Friday, July 12, 2013


Wow! Every day there is something new to be learned thanks to ongoing research in the connection between childhood maltreatment and adult physical illness. 

Today's term is epigenetics which is the study of the process by which genetic information is translated into the substance and behavior of an organism: specifically, the study of the way in which the expression of heritable traits is modified by environmental influences or other mechanisms without a change to the DNA sequence.

According to researchers at the National Human Geonome Research Institute, a study evaluating post traumatic stress disorder (PTSD) in adults reveals:

At the biological level, these individuals may be very distinct, as we see with the epigenetics. As we move forward with more personalized medicine, we will need to delve a bit further into the environment and history of each individual to understand the biology of their PTSD and to determine the best treatment for their disorder. - Dr. Divya Mehta, corresponding author at the Max Planck Institute of Psychiatry.

Aha! Delve a bit further into the environment and history of each individual...YES! 

The study continues to explain that this is not limited to PTSD, but to cancer, autoimmune system disorders, and mental health issues that were essentially 'rubber-stamped' in our biology if we were neglected and/or abused either physically or emotionally during childhood. 

I learn something new every day. And to finally have evidence that my own biologic markers were altered due to the neglect and maltreatment I suffered as a child makes my dis-ease NOT MY FAULT! 

As Rosalind Joffee, The Chronic Illness Career Coach, offered recently in an article guest-authored in her company's newsletter entitled "Are You the Cause of Your Chronic Illness", certain researchers concluded that many of us "develop[ed] illnesses relating to the bitterness and resentment they carried as a result of suppressing their feelings in order to keep peace with others.”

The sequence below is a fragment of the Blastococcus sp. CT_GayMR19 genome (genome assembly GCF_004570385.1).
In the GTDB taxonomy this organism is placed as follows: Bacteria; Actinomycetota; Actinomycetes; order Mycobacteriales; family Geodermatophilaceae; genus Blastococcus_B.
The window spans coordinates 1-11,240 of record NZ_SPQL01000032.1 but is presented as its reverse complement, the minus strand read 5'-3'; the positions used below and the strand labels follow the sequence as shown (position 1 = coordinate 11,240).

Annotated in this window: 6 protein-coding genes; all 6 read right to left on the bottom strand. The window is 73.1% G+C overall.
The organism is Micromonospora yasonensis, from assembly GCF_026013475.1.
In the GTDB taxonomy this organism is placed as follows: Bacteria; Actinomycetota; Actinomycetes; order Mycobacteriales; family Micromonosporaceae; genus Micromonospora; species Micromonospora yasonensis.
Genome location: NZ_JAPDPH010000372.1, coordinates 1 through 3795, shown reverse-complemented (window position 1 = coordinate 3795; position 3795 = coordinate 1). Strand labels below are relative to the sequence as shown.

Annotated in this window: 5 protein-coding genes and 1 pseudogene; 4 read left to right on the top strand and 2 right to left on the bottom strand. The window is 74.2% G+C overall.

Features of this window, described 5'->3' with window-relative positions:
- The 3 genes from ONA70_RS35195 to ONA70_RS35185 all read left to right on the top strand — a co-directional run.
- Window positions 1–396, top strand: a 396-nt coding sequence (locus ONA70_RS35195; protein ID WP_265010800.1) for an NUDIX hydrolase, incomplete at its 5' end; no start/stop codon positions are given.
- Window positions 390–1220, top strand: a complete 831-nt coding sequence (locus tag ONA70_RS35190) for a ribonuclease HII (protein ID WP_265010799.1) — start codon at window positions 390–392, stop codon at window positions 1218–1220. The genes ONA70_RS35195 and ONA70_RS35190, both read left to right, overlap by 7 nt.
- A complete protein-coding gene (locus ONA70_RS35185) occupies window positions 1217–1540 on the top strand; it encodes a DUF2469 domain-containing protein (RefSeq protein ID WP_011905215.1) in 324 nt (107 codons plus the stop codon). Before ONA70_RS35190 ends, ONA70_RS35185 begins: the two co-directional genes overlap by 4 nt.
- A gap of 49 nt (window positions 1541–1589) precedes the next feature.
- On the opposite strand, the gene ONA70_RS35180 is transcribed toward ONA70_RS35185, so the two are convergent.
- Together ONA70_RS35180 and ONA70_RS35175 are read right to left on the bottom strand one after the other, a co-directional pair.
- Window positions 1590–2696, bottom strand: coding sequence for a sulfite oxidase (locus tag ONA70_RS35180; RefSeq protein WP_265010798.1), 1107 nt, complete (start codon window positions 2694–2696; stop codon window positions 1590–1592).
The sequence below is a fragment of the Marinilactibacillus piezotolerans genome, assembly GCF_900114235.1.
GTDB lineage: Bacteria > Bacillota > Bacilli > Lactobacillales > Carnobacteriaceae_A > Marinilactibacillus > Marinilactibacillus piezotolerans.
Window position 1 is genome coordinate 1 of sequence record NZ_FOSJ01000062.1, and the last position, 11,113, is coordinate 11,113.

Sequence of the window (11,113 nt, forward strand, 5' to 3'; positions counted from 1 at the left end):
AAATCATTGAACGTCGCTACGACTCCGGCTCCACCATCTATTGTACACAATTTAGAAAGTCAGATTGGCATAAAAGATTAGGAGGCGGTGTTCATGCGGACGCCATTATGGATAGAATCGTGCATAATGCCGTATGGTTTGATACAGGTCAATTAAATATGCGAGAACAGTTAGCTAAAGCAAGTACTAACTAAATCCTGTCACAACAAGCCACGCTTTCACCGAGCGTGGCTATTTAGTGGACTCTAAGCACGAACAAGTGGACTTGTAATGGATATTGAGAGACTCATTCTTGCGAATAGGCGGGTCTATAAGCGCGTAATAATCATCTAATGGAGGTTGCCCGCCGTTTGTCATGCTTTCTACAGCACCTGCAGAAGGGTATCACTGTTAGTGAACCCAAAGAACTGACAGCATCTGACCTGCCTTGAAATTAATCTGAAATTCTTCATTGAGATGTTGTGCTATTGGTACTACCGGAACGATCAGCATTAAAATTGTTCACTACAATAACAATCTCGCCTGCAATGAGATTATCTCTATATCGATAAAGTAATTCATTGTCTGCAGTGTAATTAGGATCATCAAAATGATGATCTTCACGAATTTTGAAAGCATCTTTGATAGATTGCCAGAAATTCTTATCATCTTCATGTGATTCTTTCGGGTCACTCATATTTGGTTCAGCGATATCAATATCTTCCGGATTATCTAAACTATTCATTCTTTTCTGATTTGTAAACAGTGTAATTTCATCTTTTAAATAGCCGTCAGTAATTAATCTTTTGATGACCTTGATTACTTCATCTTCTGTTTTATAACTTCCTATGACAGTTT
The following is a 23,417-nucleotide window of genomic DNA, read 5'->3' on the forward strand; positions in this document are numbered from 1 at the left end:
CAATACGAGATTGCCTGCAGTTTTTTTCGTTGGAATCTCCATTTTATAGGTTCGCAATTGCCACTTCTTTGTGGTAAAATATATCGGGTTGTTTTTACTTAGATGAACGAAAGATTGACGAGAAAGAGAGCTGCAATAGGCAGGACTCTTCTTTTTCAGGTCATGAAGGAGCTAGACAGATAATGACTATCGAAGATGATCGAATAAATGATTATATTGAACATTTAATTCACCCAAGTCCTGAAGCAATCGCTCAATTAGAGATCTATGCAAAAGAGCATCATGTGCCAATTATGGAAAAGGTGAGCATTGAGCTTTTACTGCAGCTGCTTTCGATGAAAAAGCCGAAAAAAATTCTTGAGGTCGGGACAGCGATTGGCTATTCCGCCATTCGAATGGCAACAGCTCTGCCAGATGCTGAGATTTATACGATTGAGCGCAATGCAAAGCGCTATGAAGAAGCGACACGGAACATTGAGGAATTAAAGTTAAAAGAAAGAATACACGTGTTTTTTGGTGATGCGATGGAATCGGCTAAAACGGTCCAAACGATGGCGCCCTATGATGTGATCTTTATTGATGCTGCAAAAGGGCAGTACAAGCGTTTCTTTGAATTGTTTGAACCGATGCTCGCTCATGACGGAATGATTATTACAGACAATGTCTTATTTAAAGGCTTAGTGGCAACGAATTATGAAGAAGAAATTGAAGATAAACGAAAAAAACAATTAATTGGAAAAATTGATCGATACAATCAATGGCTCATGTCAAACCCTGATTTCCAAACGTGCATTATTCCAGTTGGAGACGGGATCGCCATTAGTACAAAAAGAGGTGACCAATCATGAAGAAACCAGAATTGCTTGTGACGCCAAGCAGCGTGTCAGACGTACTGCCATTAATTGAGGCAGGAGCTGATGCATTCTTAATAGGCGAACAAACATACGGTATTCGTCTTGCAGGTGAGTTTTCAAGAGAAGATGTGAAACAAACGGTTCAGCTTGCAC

Excuse me, but that's a load of bull crap because as the writer continues: "This implies that chronically ill people cause their disease and failure to improve is their fault."  There is absolutely no science to support this.

"Also," says she, "in my experience, this kind of blaming  is counterproductive for someone who is struggling to improve her health."

Yes, ma'am. Let's do our best to make sick people think they caused it or deserved it (tongue planted firmly in cheek). How would one explain that in the case of an ill baby? What did they do in the womb? 

What I have learned is that disease (or dis-ease) can be correlated to certain events in one's life as well as be labeled as entirely random. As a wise man once said to me as I was railing against my critical illness and crying out the question "why me," he simply said, "why not you?" And why not, indeed? 

People get sick and for a variety of reasons. While writing my book I literally stumbled across research that linked childhood maltreatment with adult physical illness. In my own personal case, I believe it to be spot on. 

Let's not blame ourselves. Let's remember we are here for a reason and continue living to make a difference however small or large. 

That's my rant for today. So deal with it. 

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